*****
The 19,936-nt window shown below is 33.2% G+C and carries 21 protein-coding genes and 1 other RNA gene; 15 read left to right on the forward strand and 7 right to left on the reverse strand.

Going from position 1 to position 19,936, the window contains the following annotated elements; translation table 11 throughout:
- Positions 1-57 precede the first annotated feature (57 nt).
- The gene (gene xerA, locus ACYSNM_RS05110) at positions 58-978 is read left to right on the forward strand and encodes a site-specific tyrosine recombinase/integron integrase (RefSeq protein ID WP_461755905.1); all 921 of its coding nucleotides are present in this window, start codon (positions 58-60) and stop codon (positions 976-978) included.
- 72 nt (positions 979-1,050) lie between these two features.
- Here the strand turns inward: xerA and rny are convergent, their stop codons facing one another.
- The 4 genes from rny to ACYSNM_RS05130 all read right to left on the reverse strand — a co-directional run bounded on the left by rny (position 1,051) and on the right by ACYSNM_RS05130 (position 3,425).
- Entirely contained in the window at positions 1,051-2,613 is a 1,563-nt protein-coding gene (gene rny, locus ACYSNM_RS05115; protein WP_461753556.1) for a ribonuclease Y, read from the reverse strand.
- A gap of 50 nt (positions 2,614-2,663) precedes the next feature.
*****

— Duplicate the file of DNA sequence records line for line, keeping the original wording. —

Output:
The 19,936-nt window shown below is 33.2% G+C and carries 21 protein-coding genes and 1 other RNA gene; 15 read left to right on the forward strand and 7 right to left on the reverse strand.

Going from position 1 to position 19,936, the window contains the following annotated elements; translation table 11 throughout:
- Positions 1-57 precede the first annotated feature (57 nt).
- The gene (gene xerA, locus ACYSNM_RS05110) at positions 58-978 is read left to right on the forward strand and encodes a site-specific tyrosine recombinase/integron integrase (RefSeq protein ID WP_461755905.1); all 921 of its coding nucleotides are present in this window, start codon (positions 58-60) and stop codon (positions 976-978) included.
- 72 nt (positions 979-1,050) lie between these two features.
- Here the strand turns inward: xerA and rny are convergent, their stop codons facing one another.
- The 4 genes from rny to ACYSNM_RS05130 all read right to left on the reverse strand — a co-directional run bounded on the left by rny (position 1,051) and on the right by ACYSNM_RS05130 (position 3,425).
- Entirely contained in the window at positions 1,051-2,613 is a 1,563-nt protein-coding gene (gene rny, locus ACYSNM_RS05115; protein WP_461753556.1) for a ribonuclease Y, read from the reverse strand.
- A gap of 50 nt (positions 2,614-2,663) precedes the next feature.